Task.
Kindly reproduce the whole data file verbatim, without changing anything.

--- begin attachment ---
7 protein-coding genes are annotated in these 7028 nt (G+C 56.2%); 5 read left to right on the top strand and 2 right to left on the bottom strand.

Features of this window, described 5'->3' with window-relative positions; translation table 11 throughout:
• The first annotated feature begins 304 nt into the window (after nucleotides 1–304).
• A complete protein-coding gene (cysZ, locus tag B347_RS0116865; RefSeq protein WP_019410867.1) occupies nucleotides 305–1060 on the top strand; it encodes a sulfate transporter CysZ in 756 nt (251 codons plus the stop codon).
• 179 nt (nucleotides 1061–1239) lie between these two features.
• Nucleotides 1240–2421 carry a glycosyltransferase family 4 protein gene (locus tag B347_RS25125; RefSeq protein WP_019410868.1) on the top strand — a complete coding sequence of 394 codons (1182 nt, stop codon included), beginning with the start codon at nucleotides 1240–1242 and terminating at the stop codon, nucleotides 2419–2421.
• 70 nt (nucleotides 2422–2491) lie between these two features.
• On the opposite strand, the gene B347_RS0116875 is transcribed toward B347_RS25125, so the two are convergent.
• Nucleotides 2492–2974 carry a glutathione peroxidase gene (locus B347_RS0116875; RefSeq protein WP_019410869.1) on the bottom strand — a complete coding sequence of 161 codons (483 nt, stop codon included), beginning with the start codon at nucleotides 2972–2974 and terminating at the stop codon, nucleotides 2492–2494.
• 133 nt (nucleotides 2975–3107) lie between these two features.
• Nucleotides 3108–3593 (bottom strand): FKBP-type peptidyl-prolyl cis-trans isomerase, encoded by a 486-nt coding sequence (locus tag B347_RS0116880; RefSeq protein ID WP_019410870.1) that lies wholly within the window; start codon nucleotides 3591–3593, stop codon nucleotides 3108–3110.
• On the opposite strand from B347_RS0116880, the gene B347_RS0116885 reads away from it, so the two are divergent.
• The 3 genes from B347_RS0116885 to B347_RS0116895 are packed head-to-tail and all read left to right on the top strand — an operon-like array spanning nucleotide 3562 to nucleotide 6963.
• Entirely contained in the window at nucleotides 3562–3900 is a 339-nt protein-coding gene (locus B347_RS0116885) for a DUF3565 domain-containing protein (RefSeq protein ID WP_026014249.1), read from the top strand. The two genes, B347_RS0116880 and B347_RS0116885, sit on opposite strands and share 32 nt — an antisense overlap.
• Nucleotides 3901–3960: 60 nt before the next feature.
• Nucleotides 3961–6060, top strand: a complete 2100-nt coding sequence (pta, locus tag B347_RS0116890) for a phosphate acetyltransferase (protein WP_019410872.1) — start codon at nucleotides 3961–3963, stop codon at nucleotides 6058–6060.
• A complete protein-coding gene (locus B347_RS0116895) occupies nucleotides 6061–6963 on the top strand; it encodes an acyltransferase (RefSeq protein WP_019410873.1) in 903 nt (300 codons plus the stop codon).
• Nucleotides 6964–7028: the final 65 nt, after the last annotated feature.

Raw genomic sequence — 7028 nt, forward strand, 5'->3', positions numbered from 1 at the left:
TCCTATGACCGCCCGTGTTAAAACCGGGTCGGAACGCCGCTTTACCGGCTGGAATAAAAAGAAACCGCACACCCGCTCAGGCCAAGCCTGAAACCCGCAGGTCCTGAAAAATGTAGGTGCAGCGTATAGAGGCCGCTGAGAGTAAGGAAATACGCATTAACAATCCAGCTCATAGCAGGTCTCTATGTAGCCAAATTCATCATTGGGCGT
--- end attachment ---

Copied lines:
7 protein-coding genes are annotated in these 7028 nt (G+C 56.2%); 5 read left to right on the top strand and 2 right to left on the bottom strand.

Features of this window, described 5'->3' with window-relative positions; translation table 11 throughout:
• The first annotated feature begins 304 nt into the window (after nucleotides 1–304).
• A complete protein-coding gene (cysZ, locus tag B347_RS0116865; RefSeq protein WP_019410867.1) occupies nucleotides 305–1060 on the top strand; it encodes a sulfate transporter CysZ in 756 nt (251 codons plus the stop codon).
• 179 nt (nucleotides 1061–1239) lie between these two features.
• Nucleotides 1240–2421 carry a glycosyltransferase family 4 protein gene (locus tag B347_RS25125; RefSeq protein WP_019410868.1) on the top strand — a complete coding sequence of 394 codons (1182 nt, stop codon included), beginning with the start codon at nucleotides 1240–1242 and terminating at the stop codon, nucleotides 2419–2421.
• 70 nt (nucleotides 2422–2491) lie between these two features.
• On the opposite strand, the gene B347_RS0116875 is transcribed toward B347_RS25125, so the two are convergent.
• Nucleotides 2492–2974 carry a glutathione peroxidase gene (locus B347_RS0116875; RefSeq protein WP_019410869.1) on the bottom strand — a complete coding sequence of 161 codons (483 nt, stop codon included), beginning with the start codon at nucleotides 2972–2974 and terminating at the stop codon, nucleotides 2492–2494.
• 133 nt (nucleotides 2975–3107) lie between these two features.
• Nucleotides 3108–3593 (bottom strand): FKBP-type peptidyl-prolyl cis-trans isomerase, encoded by a 486-nt coding sequence (locus tag B347_RS0116880; RefSeq protein ID WP_019410870.1) that lies wholly within the window; start codon nucleotides 3591–3593, stop codon nucleotides 3108–3110.
• On the opposite strand from B347_RS0116880, the gene B347_RS0116885 reads away from it, so the two are divergent.
• The 3 genes from B347_RS0116885 to B347_RS0116895 are packed head-to-tail and all read left to right on the top strand — an operon-like array spanning nucleotide 3562 to nucleotide 6963.
• Entirely contained in the window at nucleotides 3562–3900 is a 339-nt protein-coding gene (locus B347_RS0116885) for a DUF3565 domain-containing protein (RefSeq protein ID WP_026014249.1), read from the top strand. The two genes, B347_RS0116880 and B347_RS0116885, sit on opposite strands and share 32 nt — an antisense overlap.
• Nucleotides 3901–3960: 60 nt before the next feature.
• Nucleotides 3961–6060, top strand: a complete 2100-nt coding sequence (pta, locus tag B347_RS0116890) for a phosphate acetyltransferase (protein WP_019410872.1) — start codon at nucleotides 3961–3963, stop codon at nucleotides 6058–6060.
• A complete protein-coding gene (locus B347_RS0116895) occupies nucleotides 6061–6963 on the top strand; it encodes an acyltransferase (RefSeq protein WP_019410873.1) in 903 nt (300 codons plus the stop codon).
• Nucleotides 6964–7028: the final 65 nt, after the last annotated feature.

Raw genomic sequence — 7028 nt, forward strand, 5'->3', positions numbered from 1 at the left:
TCCTATGACCGCCCGTGTTAAAACCGGGTCGGAACGCCGCTTTACCGGCTGGAATAAAAAGAAACCGCACACCCGCTCAGGCCAAGCCTGAAACCCGCAGGTCCTGAAAAATGTAGGTGCAGCGTATAGAGGCCGCTGAGAGTAAGGAAATACGCATTAACAATCCAGCTCATAGCAGGTCTCTATGTAGCCAAATTCATCATTGGGCGT